Explore pros and cons of virtual application streaming

There are multiple ways to deliver virtual applications, and app streaming is one of them. Find out what app streaming means in a virtual desktop infrastructure.

There are two main ways to deliver virtualized applications: application virtualization and streaming. IT teams should weigh the pros and cons of each to decide which is the best delivery method for their organization.

Application virtualization is par for the course for modern VDI deployments. It makes life easier when IT has the ability -- depending on group requirements -- to add applications to base virtualization images on demand, which keeps the base image pristine.

Application virtualization tends to be simpler to manage because IT pros can often perform a certain amount of system isolation when they deploy it. Since virtualized applications are located within the base image, IT needs minimal resources to activate them.

Virtual application streaming pros and cons

App streaming is another way to deliver virtual apps and is just starting to enter mainstream usage, mainly due to App-V, which enables Windows 10 infrastructure to consume virtual apps.

Virtual application streaming may seem simple, but the biggest issue is the infrastructure that backs it. As the system scales, so does the infrastructure required to support it. If it is not possible to control the end-to-end connectivity, organizations must trust a third party to maintain the performance.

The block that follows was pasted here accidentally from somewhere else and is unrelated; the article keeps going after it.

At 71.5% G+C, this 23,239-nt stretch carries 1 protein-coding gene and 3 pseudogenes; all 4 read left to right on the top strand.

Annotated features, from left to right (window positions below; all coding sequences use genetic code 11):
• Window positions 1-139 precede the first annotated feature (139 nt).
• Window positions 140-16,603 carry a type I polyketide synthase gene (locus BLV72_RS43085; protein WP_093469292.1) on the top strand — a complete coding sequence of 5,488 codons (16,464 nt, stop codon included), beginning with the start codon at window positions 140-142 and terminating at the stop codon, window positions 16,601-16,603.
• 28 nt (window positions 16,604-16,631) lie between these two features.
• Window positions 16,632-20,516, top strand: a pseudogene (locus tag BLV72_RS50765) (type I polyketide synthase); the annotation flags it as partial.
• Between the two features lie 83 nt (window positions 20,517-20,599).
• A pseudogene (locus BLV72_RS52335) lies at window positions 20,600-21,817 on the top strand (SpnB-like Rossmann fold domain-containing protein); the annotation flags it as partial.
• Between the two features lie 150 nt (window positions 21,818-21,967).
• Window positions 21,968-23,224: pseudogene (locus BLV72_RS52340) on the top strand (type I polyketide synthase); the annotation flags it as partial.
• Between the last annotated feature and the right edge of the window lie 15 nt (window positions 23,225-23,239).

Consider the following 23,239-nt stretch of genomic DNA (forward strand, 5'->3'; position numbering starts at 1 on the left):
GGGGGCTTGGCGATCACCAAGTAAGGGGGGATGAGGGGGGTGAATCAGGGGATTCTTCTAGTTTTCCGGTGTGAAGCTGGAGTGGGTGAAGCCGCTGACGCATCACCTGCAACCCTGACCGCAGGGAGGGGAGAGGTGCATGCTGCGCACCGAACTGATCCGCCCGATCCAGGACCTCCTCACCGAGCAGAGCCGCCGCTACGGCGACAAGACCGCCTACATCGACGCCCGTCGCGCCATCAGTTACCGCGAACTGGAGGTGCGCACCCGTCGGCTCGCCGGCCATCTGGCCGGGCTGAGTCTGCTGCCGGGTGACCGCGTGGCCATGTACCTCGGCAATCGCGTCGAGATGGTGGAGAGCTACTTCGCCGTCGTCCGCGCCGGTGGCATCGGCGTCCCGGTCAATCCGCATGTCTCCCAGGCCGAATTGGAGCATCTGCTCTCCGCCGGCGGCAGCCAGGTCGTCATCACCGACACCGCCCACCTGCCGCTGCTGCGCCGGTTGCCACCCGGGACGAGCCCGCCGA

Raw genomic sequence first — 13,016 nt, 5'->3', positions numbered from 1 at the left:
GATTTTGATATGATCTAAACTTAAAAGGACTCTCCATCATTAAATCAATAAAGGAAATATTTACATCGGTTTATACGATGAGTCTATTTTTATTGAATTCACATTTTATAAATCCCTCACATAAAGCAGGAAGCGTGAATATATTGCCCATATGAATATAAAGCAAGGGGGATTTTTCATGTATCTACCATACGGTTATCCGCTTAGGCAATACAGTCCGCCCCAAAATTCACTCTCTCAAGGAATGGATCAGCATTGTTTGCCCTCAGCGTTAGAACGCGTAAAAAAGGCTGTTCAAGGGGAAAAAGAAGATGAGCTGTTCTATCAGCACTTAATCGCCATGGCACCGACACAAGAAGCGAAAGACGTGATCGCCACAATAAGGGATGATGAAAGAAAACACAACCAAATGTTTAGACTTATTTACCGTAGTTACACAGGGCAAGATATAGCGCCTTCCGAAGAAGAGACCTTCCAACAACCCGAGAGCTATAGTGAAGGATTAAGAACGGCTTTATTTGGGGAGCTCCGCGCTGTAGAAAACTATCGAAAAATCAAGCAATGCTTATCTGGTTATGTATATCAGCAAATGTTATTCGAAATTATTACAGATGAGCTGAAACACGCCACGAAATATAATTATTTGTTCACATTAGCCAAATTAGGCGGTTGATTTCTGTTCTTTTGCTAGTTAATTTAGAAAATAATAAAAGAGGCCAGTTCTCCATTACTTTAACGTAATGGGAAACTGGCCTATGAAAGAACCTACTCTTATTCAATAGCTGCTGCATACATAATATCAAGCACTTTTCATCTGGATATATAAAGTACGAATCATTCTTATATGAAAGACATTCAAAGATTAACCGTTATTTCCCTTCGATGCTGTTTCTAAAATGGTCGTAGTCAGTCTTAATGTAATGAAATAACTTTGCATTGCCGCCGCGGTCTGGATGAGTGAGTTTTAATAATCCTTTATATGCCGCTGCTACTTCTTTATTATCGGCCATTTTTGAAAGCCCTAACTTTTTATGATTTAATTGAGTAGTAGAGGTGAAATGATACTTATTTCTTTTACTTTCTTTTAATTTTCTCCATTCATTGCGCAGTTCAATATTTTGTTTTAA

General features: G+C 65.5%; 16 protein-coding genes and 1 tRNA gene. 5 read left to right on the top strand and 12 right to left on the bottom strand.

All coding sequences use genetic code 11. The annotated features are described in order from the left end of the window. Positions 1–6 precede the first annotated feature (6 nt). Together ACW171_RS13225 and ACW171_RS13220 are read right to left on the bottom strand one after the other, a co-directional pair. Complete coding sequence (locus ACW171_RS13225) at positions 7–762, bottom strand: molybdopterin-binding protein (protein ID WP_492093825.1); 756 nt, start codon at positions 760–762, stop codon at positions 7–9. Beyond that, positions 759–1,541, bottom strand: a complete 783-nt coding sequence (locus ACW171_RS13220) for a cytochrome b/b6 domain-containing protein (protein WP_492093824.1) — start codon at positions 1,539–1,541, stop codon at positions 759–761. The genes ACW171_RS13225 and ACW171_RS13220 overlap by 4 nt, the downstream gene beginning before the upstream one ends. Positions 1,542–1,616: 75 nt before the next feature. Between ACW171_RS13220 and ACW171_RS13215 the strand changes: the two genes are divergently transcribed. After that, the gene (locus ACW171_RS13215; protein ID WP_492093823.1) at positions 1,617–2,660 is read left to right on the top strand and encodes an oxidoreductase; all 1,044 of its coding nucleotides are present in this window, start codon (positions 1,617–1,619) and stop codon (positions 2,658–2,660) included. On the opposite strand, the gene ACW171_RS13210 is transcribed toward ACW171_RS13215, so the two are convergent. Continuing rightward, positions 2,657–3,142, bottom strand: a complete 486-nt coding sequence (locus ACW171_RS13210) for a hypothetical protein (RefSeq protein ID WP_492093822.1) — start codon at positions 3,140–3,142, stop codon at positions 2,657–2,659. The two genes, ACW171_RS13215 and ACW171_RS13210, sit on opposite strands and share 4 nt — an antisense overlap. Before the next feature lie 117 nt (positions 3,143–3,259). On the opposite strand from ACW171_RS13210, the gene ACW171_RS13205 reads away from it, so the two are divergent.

It can be difficult for IT to troubleshoot streamed virtual applications due to a variety of variables. Once IT pros deliver the application, however, they don't need to manage a lot of configuration from the front end because it is contained within the streaming application.

Application streaming requires good infrastructure and performance as the application streams all of its files to the local device. The larger the application, the longer it takes to download. If the application downloads various files and binaries, it can sometimes cause version conflicts. As an organization adds more apps, it must deal with more complexity, which is why IT should thoroughly test applications.

App streaming, however, can help save on licensing costs. Until IT pros stream the virtual application, they are not consuming a license because the app is not installed in the base image by default. Streaming also helps minimize the amount of storage on system images.

With application streaming, IT can develop applications and images separately. IT should still perform extensive testing on both applications and images as part of the development process because changes in each could potentially cause issues.

Application streaming also means that the onus is no longer on IT to ensure the application is up to date.

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